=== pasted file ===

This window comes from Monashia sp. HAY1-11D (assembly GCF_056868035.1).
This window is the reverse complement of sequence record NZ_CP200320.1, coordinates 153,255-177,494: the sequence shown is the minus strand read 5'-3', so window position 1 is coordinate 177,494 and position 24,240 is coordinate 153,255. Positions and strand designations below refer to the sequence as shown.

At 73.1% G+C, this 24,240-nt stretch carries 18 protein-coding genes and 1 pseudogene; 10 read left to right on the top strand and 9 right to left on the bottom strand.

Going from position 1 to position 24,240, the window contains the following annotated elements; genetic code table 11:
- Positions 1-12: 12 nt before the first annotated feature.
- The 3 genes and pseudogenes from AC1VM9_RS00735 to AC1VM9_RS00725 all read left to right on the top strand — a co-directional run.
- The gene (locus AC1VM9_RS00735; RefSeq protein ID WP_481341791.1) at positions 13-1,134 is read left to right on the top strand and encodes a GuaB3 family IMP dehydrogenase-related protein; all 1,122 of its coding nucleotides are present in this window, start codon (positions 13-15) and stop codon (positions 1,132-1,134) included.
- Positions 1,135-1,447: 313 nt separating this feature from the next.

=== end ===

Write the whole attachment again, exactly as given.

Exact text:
This window comes from Monashia sp. HAY1-11D (assembly GCF_056868035.1).
This window is the reverse complement of sequence record NZ_CP200320.1, coordinates 153,255-177,494: the sequence shown is the minus strand read 5'-3', so window position 1 is coordinate 177,494 and position 24,240 is coordinate 153,255. Positions and strand designations below refer to the sequence as shown.

At 73.1% G+C, this 24,240-nt stretch carries 18 protein-coding genes and 1 pseudogene; 10 read left to right on the top strand and 9 right to left on the bottom strand.

Going from position 1 to position 24,240, the window contains the following annotated elements; genetic code table 11:
- Positions 1-12: 12 nt before the first annotated feature.
- The 3 genes and pseudogenes from AC1VM9_RS00735 to AC1VM9_RS00725 all read left to right on the top strand — a co-directional run.
- The gene (locus AC1VM9_RS00735; RefSeq protein ID WP_481341791.1) at positions 13-1,134 is read left to right on the top strand and encodes a GuaB3 family IMP dehydrogenase-related protein; all 1,122 of its coding nucleotides are present in this window, start codon (positions 13-15) and stop codon (positions 1,132-1,134) included.
- Positions 1,135-1,447: 313 nt separating this feature from the next.